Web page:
Michael Landis returned to lead the 3D, music, and sound effects upgrades for the new 3D release of Jackson’s film/video Thriller, saying, “I am so happy to have had the chance not only to restore but enhance Michael Jackson’s Thriller!  We took full advantage of the remarkable advances in technology to add new dimensions to both the visual and the audio bringing it to a whole new level.  Even though Thriller was shot traditionally, I was able to use the 3D creatively.  Let me just warn you, there is a rather shocking surprise in there!”

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Jaws 3-D movie poster 1983

When I was a kid I remember paying $5 at the geek show part of a carnival to see a giant great white shark. We were taken into a long trailer and were able to walk around it, suspended in some kind of clear block. It was sad, horrifying, and shocking that someone would display an animal this way.  After watching Jaws 3-D for our review of Halloween films, I had some of the same feelings return.

You’re not supposed to cheer for the monster in a monster movie like Jaws 3-D.  And yet I found myself hoping the shark would consume all this early 1980s fashion and bad moviemaking.  Every actor earns his or her sea legs in a different way, and here was Dennis Quaid (Enemy Mine, G.I. Joe: The Rise of Cobra), Bess Armstrong (House of Lies), Lea Thompson (Back to the Future), and Louis Gossett, Jr. (An Officer and a Gentleman) before they all would make names for themselves in much bigger and better films.  There’s even the son of All in the Family’s Jean Stapleton, John Putch, before he would have small roles in several series, including playing Mordock the Benzite in Star Trek: The Next Generation.  Putch plays Sean Brody, brother to Quaid’s Mike Brody, and they are the sons of Chief Brody from the original Jaws.  The Brodys find themselves again pursued by a giant shark, the latest some 35 feet long.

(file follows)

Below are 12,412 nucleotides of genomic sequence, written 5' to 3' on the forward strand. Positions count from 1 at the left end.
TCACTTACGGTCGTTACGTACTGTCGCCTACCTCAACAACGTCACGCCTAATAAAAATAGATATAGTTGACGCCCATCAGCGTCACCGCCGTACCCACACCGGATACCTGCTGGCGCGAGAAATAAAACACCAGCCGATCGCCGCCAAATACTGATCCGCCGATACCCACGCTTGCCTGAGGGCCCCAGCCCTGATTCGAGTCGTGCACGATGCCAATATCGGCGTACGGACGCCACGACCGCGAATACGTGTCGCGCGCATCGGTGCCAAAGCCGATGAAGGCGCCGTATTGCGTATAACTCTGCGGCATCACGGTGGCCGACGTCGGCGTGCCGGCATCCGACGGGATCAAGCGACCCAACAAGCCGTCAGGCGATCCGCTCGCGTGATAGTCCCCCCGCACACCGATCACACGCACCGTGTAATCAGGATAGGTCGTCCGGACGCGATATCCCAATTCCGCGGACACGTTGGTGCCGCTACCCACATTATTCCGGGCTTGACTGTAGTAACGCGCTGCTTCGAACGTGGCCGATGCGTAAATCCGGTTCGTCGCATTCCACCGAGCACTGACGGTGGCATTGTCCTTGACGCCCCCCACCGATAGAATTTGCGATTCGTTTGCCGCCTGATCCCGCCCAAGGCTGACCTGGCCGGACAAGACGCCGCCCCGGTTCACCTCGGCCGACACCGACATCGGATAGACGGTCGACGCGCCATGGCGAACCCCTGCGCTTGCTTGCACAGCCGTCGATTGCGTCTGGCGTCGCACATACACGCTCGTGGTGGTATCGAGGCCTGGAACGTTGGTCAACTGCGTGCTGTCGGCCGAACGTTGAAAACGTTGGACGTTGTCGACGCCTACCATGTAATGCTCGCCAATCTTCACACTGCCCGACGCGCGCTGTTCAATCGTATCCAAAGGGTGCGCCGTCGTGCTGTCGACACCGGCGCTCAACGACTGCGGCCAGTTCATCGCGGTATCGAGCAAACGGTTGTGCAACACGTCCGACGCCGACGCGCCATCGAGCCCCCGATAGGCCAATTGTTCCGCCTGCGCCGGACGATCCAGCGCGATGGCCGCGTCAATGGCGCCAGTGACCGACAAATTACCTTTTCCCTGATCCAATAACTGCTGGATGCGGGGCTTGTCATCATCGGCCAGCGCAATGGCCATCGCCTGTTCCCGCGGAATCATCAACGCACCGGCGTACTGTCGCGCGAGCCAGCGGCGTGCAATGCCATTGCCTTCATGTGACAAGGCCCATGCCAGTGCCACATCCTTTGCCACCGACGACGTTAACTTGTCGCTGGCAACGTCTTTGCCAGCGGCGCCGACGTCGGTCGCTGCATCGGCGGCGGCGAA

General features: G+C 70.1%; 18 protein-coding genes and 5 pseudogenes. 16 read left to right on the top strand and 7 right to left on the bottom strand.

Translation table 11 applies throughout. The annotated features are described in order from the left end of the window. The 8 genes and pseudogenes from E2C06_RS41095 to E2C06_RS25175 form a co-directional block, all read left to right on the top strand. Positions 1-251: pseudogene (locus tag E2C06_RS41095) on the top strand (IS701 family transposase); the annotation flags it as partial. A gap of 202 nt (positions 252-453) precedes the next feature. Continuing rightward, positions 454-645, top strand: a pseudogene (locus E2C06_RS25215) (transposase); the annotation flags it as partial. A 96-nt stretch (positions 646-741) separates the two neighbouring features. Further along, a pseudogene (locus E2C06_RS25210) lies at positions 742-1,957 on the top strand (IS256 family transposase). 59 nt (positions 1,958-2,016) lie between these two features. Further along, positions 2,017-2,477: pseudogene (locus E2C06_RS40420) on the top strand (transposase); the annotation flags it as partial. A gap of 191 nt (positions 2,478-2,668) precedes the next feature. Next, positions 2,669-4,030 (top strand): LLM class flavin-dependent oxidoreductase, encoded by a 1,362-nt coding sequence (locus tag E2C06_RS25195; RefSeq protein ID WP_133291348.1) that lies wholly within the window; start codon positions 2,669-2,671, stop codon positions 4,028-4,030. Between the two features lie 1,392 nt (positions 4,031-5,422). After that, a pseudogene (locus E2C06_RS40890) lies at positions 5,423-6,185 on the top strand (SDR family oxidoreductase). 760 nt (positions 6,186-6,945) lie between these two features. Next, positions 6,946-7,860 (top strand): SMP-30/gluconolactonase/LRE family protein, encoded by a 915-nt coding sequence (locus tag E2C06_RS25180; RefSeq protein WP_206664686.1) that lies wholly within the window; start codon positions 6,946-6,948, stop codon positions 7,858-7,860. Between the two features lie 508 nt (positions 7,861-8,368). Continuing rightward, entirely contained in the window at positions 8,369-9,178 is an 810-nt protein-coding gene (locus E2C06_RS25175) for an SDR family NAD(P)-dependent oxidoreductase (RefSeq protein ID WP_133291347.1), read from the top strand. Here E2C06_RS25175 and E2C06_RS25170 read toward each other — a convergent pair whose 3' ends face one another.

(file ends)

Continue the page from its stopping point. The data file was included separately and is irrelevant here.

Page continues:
Jaws 3-D scream

Where Friday the 13th III in 3D is an example of over-the-top 3D effects that–absurd or not–you can still appreciate at least for its humor, Jaws 3-D reflects all that is bad about 3D.  The fundamental requirement of any movie, with or without special effects, is a good story.  This story doesn’t know what it wants to be.  At times it could be a poignant look at compassionate marine biologists caring about their animals and their work, with Armstrong and Quaid going about their jobs in a nice summer setting.   In a different genre years later this would be the backdrop for a movie like Summer Rental.  But a movie called Jaws requires chilling suspense.  Jaws 3-D doesn’t earn the title.

Were it merely a vehicle for three-dimensional whiz-bang action, this might have resulted in something like Friday the 13th III.  But the directorial choices are bad.  The images shown in 3D are superfluous to the plot.  The film sulks along and the only action comes about after an hour of the film as passed by.  As to story the movie doesn’t make sense even on paper.  A shark accused of killing people is finally caught, put on display at an aquarium, and then its mother sneaks into the park and torments the staff and guests until it breaks through the aquarium walls to get revenge on the facility manager.  Remember last year’s Syfy B-movie hit Sharknado?  Jaws 3-D is the original Sharknado, but without the necessary tongue-in-cheek humor.